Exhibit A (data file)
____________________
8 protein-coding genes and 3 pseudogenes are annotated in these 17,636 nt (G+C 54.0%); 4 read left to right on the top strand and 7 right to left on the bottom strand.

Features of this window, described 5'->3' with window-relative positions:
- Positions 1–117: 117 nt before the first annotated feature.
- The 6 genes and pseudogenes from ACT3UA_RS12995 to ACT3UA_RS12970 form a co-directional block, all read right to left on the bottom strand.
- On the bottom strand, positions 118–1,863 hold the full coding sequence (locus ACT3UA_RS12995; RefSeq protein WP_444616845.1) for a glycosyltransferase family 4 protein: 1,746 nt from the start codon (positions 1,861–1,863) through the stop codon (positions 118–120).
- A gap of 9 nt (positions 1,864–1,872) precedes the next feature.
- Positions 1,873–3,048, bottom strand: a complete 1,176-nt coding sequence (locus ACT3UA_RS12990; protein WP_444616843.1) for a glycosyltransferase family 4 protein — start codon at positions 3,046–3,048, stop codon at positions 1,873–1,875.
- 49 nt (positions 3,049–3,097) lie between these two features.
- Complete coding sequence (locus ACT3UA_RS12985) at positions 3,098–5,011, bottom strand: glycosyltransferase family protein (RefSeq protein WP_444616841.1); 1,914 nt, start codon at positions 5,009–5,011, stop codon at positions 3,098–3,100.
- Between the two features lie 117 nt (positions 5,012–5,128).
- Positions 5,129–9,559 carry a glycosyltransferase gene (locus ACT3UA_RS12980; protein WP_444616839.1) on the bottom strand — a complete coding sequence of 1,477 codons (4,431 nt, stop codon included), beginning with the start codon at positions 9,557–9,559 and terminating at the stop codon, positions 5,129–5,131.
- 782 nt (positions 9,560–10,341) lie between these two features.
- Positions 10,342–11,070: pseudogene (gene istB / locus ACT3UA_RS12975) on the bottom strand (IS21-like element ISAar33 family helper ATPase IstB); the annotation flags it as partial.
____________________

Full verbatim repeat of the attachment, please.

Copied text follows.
8 protein-coding genes and 3 pseudogenes are annotated in these 17,636 nt (G+C 54.0%); 4 read left to right on the top strand and 7 right to left on the bottom strand.

Features of this window, described 5'->3' with window-relative positions:
- Positions 1–117: 117 nt before the first annotated feature.
- The 6 genes and pseudogenes from ACT3UA_RS12995 to ACT3UA_RS12970 form a co-directional block, all read right to left on the bottom strand.
- On the bottom strand, positions 118–1,863 hold the full coding sequence (locus ACT3UA_RS12995; RefSeq protein WP_444616845.1) for a glycosyltransferase family 4 protein: 1,746 nt from the start codon (positions 1,861–1,863) through the stop codon (positions 118–120).
- A gap of 9 nt (positions 1,864–1,872) precedes the next feature.
- Positions 1,873–3,048, bottom strand: a complete 1,176-nt coding sequence (locus ACT3UA_RS12990; protein WP_444616843.1) for a glycosyltransferase family 4 protein — start codon at positions 3,046–3,048, stop codon at positions 1,873–1,875.
- 49 nt (positions 3,049–3,097) lie between these two features.
- Complete coding sequence (locus ACT3UA_RS12985) at positions 3,098–5,011, bottom strand: glycosyltransferase family protein (RefSeq protein WP_444616841.1); 1,914 nt, start codon at positions 5,009–5,011, stop codon at positions 3,098–3,100.
- Between the two features lie 117 nt (positions 5,012–5,128).
- Positions 5,129–9,559 carry a glycosyltransferase gene (locus ACT3UA_RS12980; protein WP_444616839.1) on the bottom strand — a complete coding sequence of 1,477 codons (4,431 nt, stop codon included), beginning with the start codon at positions 9,557–9,559 and terminating at the stop codon, positions 5,129–5,131.
- 782 nt (positions 9,560–10,341) lie between these two features.
- Positions 10,342–11,070: pseudogene (gene istB / locus ACT3UA_RS12975) on the bottom strand (IS21-like element ISAar33 family helper ATPase IstB); the annotation flags it as partial.